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drug industry

Networks, geometry and evidence

Peter Gill
Last edited 27th October 2011

Last week at the 19th Cochrane Colloquium in Madrid, Professor John Ioannidis from Stanford University gave a riveting talk about the geometry of the evidence. Among the hundreds of articles he has published, his 2005 paper on Why Most Published Research Findings Are False is the most downloaded technical paper from the journal PLoS Medicine with over 400,000 views. Without question, he is a leader in addressing controversial issues in biomedical research.

In his lecture, he advocated for agenda-wide views of research by using network meta-analysis. Traditional meta-analyses are useful to compare two interventions, or an intervention with placebo. But what happens when there are dozens of randomised controlled trials on many different medications for the same medical condition? For example, there are 68 antidepressant drugs to choose from, how do healthcare professionals determine which one is the most effective? In fact, Ioannidis conveyed it would probably be stupid to depend on a single meta-analysis.

Enter the network. Ioannidis has been leading the development of multiple treatment meta-analysis or network meta-analyses. In its simplistic form, the networks map out all the interventions for a known condition in a lattice or network design. The network displays the number of trials relevant for a certain intervention and illustrates how they connect (or do not connect) to each other. The pattern of the comparisons is called the geometry of the treatment network.

For example, there have been 69 trials for smoking cessation that compared nicotine replacement with no active treatment but zero trials comparing it with the drug varenicline (Champix). To make an informed decision, clinicians need information comparing interventions.

Also, when you look at funding of the clinical trials, you find that head-to-head comparisons of interventions owned by different companies are uncommon. In fact, you find many “auto-loops” showing that the majority industry sponsored trials examine a single intervention owned by the company. Worse still, when two companies sponsor the same trial, it is not due to altruistic cooperation but usually due to co-ownership of the same agents.

Although network meta-analysis offers a wider picture than a traditional meta-analysis, they combine large numbers of trials and comparisons into one academic paper, which Ioannidis pointed out is not good for researchers CV. The current framework encourages narrowly defined systematic reviews and clinical trials which demonstrate effectiveness rather than zooming out to look at the big picture. Networks, although providing a cross-section of a clinical field at one point in time, provide insight into the current evidence base and can identify where connections are missing.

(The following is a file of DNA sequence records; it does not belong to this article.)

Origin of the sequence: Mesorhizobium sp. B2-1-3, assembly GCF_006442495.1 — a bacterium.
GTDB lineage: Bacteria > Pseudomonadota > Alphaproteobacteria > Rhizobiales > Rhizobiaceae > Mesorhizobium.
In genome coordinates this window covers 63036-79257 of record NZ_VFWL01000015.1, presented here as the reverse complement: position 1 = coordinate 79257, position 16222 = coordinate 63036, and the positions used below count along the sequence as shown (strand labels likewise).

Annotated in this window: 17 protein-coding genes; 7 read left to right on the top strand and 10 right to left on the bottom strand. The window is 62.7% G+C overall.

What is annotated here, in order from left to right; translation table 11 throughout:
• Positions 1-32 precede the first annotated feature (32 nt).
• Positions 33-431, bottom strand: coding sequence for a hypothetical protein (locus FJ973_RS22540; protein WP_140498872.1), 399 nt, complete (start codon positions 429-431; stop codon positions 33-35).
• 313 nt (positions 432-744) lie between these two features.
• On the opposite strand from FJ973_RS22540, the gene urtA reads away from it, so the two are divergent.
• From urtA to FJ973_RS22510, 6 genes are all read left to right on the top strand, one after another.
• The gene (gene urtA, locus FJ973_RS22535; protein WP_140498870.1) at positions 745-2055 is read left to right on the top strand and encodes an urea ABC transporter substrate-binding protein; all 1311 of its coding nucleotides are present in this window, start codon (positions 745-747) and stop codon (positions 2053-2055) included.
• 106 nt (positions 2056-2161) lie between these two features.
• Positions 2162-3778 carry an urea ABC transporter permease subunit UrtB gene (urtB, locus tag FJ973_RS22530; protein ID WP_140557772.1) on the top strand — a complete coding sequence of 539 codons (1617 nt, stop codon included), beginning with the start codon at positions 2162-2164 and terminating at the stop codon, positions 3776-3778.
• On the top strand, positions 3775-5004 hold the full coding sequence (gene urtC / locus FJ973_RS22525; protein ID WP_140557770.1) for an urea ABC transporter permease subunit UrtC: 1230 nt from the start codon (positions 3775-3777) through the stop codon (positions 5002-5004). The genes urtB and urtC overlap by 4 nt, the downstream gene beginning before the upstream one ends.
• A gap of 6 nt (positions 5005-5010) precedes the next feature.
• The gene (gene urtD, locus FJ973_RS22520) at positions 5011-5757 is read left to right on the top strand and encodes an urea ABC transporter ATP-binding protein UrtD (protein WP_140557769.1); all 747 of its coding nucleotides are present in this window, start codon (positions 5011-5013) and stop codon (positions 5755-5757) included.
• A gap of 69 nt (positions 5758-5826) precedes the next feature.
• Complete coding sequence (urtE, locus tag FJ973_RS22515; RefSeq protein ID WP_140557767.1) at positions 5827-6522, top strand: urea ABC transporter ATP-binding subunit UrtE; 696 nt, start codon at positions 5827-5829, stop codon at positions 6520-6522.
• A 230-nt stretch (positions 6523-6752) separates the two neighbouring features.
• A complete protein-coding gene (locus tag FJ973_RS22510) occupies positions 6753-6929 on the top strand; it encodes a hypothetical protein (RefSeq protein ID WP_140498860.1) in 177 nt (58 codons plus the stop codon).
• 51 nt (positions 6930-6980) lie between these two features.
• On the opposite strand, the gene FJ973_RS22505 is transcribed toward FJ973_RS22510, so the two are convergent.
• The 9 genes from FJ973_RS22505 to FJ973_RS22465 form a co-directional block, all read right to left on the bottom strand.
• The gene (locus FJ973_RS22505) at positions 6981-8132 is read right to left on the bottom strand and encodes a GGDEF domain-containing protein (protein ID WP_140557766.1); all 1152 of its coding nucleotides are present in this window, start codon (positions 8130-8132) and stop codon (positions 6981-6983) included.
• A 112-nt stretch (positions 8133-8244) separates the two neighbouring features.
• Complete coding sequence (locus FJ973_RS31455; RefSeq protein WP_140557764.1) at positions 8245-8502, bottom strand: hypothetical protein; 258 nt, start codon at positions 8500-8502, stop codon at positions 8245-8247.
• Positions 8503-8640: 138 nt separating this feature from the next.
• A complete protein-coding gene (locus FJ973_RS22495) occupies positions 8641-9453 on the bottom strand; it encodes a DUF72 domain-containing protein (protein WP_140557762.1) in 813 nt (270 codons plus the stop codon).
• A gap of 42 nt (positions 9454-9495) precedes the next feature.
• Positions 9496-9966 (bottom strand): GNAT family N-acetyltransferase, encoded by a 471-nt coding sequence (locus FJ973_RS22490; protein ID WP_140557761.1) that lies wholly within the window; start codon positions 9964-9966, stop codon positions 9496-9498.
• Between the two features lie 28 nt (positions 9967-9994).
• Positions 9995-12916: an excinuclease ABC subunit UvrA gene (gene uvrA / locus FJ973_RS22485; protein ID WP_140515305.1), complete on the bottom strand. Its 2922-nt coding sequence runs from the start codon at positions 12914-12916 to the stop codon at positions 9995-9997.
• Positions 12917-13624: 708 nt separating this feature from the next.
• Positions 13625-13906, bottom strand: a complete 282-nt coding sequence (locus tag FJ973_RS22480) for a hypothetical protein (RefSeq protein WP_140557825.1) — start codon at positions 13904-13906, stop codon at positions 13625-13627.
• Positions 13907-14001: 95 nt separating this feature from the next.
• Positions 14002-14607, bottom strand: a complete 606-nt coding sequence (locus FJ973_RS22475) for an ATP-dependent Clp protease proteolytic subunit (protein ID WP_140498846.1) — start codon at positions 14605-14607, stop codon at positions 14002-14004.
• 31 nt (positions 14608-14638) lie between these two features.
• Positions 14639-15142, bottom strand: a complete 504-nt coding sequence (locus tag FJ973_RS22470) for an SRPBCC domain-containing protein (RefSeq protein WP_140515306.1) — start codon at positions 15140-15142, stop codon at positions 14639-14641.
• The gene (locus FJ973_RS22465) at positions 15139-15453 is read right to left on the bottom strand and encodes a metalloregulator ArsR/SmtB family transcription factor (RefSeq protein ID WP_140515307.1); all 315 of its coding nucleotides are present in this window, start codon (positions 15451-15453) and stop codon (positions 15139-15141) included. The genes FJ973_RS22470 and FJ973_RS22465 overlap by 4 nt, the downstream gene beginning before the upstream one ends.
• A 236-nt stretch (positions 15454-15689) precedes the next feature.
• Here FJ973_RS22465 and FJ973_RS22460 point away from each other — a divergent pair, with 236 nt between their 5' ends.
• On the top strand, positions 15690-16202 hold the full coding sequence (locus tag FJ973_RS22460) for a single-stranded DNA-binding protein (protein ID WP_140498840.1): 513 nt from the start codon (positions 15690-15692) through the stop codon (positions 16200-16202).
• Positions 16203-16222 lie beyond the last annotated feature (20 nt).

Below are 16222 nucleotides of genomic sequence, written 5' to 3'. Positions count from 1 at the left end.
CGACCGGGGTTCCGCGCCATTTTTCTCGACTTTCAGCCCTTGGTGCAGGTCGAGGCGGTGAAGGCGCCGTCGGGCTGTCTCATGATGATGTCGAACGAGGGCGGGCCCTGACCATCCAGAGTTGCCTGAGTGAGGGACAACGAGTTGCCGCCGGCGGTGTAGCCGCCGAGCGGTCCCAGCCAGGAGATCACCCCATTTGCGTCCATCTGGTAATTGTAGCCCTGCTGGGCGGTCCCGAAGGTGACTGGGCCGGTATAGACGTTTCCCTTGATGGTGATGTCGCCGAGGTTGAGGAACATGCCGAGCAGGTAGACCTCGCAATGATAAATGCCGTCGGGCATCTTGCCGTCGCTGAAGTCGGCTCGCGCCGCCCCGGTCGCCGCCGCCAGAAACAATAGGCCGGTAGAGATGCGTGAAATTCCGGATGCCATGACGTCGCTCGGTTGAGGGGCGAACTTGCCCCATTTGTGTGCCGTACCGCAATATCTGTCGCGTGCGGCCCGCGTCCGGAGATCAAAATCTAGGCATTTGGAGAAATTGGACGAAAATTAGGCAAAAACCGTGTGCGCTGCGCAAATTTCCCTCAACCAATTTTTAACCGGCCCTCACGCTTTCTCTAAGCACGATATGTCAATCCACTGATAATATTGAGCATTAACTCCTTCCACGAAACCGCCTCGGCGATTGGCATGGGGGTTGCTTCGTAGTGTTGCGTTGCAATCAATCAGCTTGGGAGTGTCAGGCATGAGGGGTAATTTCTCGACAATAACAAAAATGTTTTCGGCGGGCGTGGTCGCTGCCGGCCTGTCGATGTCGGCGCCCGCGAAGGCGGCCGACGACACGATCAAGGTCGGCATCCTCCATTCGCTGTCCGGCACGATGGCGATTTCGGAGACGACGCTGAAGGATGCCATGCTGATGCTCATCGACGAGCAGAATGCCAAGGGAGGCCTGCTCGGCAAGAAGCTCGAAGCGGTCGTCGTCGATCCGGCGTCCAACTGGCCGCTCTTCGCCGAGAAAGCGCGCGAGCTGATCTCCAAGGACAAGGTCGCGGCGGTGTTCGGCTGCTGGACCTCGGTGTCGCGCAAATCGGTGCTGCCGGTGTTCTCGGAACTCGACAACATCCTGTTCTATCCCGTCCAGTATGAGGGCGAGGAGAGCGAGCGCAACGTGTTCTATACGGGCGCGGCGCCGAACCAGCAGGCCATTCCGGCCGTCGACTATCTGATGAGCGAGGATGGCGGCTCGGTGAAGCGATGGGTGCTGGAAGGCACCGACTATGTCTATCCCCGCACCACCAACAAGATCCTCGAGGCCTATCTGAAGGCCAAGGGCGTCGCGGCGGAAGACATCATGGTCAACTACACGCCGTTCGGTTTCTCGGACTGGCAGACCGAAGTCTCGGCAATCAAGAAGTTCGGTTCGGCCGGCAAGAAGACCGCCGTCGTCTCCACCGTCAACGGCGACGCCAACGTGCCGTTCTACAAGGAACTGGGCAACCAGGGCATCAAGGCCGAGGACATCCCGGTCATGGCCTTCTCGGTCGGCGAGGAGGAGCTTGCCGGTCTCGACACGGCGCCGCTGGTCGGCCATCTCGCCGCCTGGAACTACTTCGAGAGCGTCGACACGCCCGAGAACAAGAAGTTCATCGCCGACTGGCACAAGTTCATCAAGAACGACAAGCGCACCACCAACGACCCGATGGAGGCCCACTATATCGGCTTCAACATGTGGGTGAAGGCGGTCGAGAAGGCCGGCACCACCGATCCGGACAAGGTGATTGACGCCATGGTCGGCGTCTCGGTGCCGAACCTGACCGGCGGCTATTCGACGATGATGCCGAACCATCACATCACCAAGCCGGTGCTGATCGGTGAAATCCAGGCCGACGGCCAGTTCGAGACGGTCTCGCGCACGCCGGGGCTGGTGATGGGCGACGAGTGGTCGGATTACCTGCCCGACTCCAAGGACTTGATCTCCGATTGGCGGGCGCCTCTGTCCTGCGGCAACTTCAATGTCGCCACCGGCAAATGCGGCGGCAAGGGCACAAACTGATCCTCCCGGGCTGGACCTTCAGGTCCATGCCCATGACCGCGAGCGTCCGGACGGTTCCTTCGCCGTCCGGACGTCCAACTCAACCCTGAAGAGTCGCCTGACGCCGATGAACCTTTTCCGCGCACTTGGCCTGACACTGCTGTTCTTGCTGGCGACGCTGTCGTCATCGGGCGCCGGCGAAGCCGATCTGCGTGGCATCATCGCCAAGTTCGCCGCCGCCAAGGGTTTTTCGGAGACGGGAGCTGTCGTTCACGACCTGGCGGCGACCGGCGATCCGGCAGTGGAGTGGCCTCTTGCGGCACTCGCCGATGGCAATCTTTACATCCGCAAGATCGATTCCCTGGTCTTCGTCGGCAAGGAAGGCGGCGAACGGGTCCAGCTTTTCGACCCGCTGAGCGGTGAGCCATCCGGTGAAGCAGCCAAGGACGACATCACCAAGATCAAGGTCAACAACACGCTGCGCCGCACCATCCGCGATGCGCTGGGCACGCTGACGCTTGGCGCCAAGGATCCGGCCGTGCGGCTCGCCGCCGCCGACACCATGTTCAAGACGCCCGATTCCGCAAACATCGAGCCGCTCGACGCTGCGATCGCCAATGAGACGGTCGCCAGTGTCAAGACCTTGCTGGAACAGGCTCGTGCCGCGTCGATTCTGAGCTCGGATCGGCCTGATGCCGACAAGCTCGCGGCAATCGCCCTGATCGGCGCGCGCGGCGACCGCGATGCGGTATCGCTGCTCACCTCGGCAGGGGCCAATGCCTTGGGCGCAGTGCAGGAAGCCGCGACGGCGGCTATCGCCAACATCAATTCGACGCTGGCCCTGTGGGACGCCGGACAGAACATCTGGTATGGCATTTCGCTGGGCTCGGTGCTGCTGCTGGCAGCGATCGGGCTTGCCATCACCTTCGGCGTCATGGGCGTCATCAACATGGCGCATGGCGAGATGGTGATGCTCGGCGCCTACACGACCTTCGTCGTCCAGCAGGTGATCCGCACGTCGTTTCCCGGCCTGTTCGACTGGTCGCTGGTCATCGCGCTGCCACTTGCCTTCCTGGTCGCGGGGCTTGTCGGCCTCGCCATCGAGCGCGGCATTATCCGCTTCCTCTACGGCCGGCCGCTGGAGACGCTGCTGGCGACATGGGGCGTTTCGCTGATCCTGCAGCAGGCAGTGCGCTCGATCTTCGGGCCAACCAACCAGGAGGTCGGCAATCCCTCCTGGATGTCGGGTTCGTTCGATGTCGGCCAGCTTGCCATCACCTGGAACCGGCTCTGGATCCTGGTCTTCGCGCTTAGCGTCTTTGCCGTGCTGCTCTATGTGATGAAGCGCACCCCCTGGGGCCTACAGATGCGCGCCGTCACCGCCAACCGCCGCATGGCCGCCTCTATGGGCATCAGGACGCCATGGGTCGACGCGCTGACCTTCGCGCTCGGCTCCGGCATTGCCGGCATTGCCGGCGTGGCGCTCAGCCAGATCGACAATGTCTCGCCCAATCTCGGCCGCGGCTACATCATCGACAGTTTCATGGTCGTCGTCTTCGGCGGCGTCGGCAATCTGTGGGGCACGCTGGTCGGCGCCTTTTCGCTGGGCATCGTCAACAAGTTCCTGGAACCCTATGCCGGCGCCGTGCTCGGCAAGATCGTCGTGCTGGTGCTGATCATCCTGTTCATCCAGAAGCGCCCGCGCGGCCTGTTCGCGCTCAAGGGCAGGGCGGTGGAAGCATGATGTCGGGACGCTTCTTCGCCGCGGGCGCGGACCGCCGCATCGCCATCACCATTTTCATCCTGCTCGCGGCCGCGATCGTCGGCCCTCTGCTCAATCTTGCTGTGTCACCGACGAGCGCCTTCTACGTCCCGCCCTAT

Going back to the above example on smoking cessation, we need trials comparing nicotine replacement with to varenicline (Champix), not another study showing that nicotine replacement compared to placebo is effective. But the problem is that the latter is easy to publish with a large effect size, but the former will probably show no difference and not make BBC headlines.

Reporting of subgroup analyses: look for the test of interaction

Carl Heneghan
Last edited 28th March 2011

Today’s BMJ looks at the ‘influence of study characteristics on reporting of subgroup analyses in randomised controlled trials.’

The objective was to investigate what industry funding does to the reporting of subgroup analyses. The ‘so what’ factor, of why is this important in the first place, probably comes to mind.

Subgroups are common, and in modern trial publication appear pretty much all the time. They are used to try and determine if certain baseline characteristics may affect the treatment outcome. For example, women with heart disease have very different outcomes compared to men and often this results in less aggressive treatment.